If you’re using a payroll software that has an employee self-serve portal, it will be easier to publish payslips and employees can log-in to access their account and payslips.

Reporting: After you’ve completed payroll for a particular month, your finance department or management team might ask for a report on things like department employee costs or location employee costs.

A payroll administrator will need to gather the data and extract the required information to share these reports.

6 Reasons Payroll Systems Are Important

Payroll is an integral part of a company’s operations. Not only is it responsible for employees’ salary compensation but it also plays an important role in protecting a company by ensuring it is following compliance with tax legislation.

Here are other reasons payroll systems are so important:

1) Employee Morale

An important part of keeping employees happy is paying them on time.

Ensuring that you have a payroll system that pays your company in a timely manner on a consistent basis will definitely impact your employee morale. Late and inaccurate payment is likely to cause your employees to question the financial stability of the company. This might affect the overall environment and culture of your company, resulting in a negative attitude from employees that could bleed into their day-to-day tasks and cause underperformance.

A company’s workforce is often the heart of a company and reliable and accurate payroll is part of what keeps that heart beating.

2) Compensation

Payroll goes beyond an employee’s salary.

An employee’s compensation can also include bonuses and benefits on top of their salary. Bonuses and salary increases associated through performance evaluations are also managed through the payroll system.

3) Reputation

Not only does a company have a financial obligation to their employees, but they must also ensure that its payroll activities are compliant with the country’s tax and employment legislation.

Following legislative laws and efficiently meeting tax obligation establishes a company as a stable employer. This boost to a company’s reputation will ultimately attract and retain a solid pool of talent.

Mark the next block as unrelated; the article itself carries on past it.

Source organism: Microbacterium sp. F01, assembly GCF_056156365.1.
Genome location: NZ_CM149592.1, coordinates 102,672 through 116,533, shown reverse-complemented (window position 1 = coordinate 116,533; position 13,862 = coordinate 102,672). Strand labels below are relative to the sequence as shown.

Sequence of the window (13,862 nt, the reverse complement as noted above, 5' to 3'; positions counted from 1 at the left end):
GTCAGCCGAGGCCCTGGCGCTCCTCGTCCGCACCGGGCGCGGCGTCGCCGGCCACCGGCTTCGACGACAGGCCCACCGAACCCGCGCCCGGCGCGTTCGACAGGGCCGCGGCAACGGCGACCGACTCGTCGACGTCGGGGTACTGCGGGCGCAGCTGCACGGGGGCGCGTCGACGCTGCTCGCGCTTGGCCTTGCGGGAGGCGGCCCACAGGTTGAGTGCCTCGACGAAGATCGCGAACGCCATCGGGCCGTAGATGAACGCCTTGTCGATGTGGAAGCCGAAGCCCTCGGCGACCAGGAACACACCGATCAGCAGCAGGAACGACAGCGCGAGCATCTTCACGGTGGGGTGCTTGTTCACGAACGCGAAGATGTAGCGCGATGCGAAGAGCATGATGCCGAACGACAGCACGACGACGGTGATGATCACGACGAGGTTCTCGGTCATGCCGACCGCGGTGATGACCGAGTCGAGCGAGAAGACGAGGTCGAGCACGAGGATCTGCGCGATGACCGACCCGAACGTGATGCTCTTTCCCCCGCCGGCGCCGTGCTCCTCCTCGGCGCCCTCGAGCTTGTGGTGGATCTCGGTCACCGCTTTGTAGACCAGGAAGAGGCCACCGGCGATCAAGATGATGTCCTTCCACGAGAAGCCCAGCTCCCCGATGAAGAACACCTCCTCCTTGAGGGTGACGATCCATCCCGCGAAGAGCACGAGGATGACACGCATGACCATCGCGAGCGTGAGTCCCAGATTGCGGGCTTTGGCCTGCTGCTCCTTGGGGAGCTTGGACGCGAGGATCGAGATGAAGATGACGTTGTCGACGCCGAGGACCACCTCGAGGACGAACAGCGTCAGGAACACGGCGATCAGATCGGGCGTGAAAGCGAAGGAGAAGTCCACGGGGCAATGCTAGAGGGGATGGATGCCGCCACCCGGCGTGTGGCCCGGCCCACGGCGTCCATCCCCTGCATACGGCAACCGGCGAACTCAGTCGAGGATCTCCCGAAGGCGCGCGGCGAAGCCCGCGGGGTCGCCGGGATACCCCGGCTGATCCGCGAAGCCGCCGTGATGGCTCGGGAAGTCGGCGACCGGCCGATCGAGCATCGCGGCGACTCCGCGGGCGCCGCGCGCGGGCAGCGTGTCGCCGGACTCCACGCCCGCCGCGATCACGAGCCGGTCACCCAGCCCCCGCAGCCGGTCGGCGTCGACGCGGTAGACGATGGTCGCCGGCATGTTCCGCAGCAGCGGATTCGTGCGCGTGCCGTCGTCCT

4) Government Reporting

A payroll system helps companies comply with tax and employment legislation.

A company needs to report their payroll tax withholdings, payments and employee statuses to local, state and federal governments on a quarterly or annual basis. Your company’s requirements often depend on the size of your payroll and the type of business you are running.

5) Following Labor Laws

Understanding labor compliance is another way to make sure your company has happy employees and is following local and federal laws.

Each state has different labor laws regarding minimum wage, overtime, labor law posters, termination procedures and more. Payroll systems and payroll administrators make those rules easier to follow and understand.

6) Paying Taxes

To follow state and federal tax laws, company’s need to withhold income and payroll taxes from an employee’s payroll and pay those taxes on time.

Employers often cover the costs of employees benefits and a portion of that might come from an employee’s gross wage. A company’s payroll system also needs to deduct Social Security and Medicare payments from an employee’s gross wages. On most payrolls, an employer’s payroll system will withhold federal and state income taxes from an employee’s payroll.

How to Make a Payroll System in Excel

Creating a manual payroll calculator can be tedious but Microsoft has a free payroll calculator template for Excel for both Windows and Mac computers. There is also software that can be used to make this automate your payroll and make your life much easier.

Here are instructions on how to use this tool.

  1. Go to https://templates.office.com/en-us/Payroll-calculator-TM06101177
  2. Download
  3. Open template in Microsoft Excel
  4. Under the Employee Information Tab add employee information
  5. Determine your employees’ payroll on Payroll Calculator Tab